The George Inn has a half-timbered appearance, but the 16th century building is actually stone built and has a facing to give it the appearance of being timber-framed.
The original building dates from c.1580. The present facade dates from c.1920 and the inn was further modified in both the 19th and 20th centuries. As an early inn, fronting the market place, its name was the George and in 1651 Charles II stayed here when he was fleeing after his defeat at the Battle of Worcester. In 1861 the inn and surrounding property was leased to and later sold to the Chafyn Grove family of Zeals House. In the latter 18th or early 19th century it was renamed the Talbot from coat of arms of the Chafyn Grove family depicting this early breed of black talbot dog, an ancestor of modern foxhounds.
The Inn is right in the centre of Mere, facing “The square” with its historic clock tower and war memorial.
The square was the market place for Mere and the site of the clock tower (built in 1868) was where the 15th century market house stood. This was a two storey building with a covered open ground floor for perishable market goods. The market ended in the 18th century but the upper floor, the Croos Loft, continued to be used as a school and it was here that the poet William Barnes had his first school in Mere. The market house was pulled down in 1863 and was replaced by the present clock tower, opened by the Prince of Wales (later Edward VII) in 1868.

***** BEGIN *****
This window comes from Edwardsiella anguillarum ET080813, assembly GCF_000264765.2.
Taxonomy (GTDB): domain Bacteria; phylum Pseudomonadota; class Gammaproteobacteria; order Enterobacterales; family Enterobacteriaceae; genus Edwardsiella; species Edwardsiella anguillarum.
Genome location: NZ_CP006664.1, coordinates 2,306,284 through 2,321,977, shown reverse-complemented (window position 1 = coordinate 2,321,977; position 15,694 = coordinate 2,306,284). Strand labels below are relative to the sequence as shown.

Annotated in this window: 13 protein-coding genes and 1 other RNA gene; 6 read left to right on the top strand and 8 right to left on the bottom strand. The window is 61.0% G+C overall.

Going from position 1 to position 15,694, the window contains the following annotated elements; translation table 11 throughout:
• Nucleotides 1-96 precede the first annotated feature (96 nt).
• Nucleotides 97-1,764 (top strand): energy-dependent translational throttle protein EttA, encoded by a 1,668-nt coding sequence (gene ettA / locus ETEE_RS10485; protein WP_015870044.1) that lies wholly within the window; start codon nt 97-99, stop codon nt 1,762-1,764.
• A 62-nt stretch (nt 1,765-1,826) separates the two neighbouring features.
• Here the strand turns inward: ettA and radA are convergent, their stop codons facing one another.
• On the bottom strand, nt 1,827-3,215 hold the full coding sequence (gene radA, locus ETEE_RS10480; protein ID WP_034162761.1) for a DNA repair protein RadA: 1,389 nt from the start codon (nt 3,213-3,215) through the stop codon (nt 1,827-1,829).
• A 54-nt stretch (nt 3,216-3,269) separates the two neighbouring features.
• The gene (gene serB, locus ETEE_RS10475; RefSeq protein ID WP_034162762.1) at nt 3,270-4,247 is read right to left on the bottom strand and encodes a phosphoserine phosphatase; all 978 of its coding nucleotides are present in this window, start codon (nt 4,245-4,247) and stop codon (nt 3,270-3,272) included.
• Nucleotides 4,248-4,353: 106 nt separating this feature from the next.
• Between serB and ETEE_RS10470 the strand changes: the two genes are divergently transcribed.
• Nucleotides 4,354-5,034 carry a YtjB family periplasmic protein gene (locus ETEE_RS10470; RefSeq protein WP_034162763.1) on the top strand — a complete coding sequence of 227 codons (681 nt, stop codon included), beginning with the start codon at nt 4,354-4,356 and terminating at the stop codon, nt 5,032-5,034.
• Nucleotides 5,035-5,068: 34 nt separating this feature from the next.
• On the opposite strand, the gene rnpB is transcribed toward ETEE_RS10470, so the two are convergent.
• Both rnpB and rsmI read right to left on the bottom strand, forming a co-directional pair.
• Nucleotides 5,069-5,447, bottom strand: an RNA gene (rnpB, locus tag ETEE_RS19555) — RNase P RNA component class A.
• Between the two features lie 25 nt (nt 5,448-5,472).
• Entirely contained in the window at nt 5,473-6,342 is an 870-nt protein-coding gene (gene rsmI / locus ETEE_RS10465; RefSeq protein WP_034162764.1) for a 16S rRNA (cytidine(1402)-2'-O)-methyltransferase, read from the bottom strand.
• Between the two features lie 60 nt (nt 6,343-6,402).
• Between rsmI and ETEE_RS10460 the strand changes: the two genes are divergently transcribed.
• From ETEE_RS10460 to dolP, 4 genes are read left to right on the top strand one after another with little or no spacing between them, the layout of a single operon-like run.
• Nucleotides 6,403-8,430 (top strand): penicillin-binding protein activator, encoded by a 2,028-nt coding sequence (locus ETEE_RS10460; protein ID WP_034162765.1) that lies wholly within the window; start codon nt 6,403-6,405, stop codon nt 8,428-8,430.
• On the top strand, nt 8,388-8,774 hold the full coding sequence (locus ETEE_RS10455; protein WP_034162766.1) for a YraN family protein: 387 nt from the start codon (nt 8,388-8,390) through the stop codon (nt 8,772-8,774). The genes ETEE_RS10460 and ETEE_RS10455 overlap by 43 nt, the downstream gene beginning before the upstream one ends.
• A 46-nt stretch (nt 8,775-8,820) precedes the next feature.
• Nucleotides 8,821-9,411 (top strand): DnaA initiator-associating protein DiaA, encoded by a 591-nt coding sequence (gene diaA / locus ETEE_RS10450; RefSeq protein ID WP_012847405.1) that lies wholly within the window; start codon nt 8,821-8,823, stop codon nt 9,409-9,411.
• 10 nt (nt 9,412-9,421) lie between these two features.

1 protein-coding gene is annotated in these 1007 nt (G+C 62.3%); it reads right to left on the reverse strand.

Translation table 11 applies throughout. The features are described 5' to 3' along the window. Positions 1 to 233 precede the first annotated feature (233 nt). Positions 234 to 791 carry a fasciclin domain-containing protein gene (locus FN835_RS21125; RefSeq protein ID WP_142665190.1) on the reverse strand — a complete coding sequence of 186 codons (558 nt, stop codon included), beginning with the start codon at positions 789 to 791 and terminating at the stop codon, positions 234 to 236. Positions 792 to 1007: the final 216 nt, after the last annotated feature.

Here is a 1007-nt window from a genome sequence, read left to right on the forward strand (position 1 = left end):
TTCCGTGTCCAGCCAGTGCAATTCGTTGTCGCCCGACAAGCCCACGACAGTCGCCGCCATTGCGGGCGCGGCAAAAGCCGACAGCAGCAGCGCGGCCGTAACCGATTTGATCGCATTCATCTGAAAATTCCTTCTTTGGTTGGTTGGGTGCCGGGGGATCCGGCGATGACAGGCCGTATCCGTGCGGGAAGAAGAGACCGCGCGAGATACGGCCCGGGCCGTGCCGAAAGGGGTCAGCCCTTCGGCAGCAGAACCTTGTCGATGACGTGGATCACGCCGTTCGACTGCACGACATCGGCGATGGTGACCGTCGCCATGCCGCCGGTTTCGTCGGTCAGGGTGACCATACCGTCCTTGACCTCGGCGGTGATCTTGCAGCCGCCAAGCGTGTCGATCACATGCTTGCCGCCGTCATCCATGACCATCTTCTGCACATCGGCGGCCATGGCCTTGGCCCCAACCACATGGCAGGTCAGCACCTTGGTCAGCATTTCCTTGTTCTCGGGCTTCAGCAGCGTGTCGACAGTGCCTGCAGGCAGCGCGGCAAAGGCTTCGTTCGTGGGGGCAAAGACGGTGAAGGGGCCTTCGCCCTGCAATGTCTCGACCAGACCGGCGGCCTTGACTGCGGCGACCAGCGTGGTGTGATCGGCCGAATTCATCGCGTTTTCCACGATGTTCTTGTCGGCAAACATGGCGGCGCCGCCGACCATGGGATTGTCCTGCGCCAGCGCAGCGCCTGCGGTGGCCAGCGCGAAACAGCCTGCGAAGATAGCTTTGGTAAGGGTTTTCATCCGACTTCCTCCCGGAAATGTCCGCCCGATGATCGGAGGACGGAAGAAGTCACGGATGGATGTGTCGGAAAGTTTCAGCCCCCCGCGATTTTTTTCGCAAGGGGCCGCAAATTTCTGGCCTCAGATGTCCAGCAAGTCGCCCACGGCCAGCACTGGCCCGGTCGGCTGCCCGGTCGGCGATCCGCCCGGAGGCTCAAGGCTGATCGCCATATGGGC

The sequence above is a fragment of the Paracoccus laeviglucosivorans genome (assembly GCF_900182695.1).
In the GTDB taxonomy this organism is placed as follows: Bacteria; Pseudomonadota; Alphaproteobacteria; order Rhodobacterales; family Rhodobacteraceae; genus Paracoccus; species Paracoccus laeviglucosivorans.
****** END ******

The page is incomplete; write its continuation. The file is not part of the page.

Mere borders Dorset and Somerset and the town’s name is thought to have derived from the Anglo Saxon Maere which means boundary.
In 1253 the manor of Mere belonged to the Earl of Cornwall, Richard son of King John and the younger brother of Henry III. He obtained permission to build a castle on a hill (Castle Hill).
He was granted timber from Blackmore Forest and the castle was built in Chilmark stone and roofed with lead. It covered the top of the hill, was rectangular, 390 feet long by 102 feet deep, and had six towers, a chapel, a deep well and a dungeon. The castle was built fairly quickly in anticipation of the troubled period that pitted the barons against the king and in 1300 it needed extensive repairs after the north tower fell down.
Later the castle began to fall into disrepair and stone from its walls was used to build several of Mere’s 15th century houses. When the castle was abandoned in 1398, it gradually disappeared, because its stone was salvaged to construct many of the town’s buildings.
By the later 17th century the Wiltshire based traveller Celia Fiennes wrote that the Castle Hill was all grassed over but that a small cell or vault had been uncovered in the hill. This seems to have provided the stimulus for further use of stone from the castle in the early 18th century when dressed stone was dug out from the castle foundations for use for new buildings.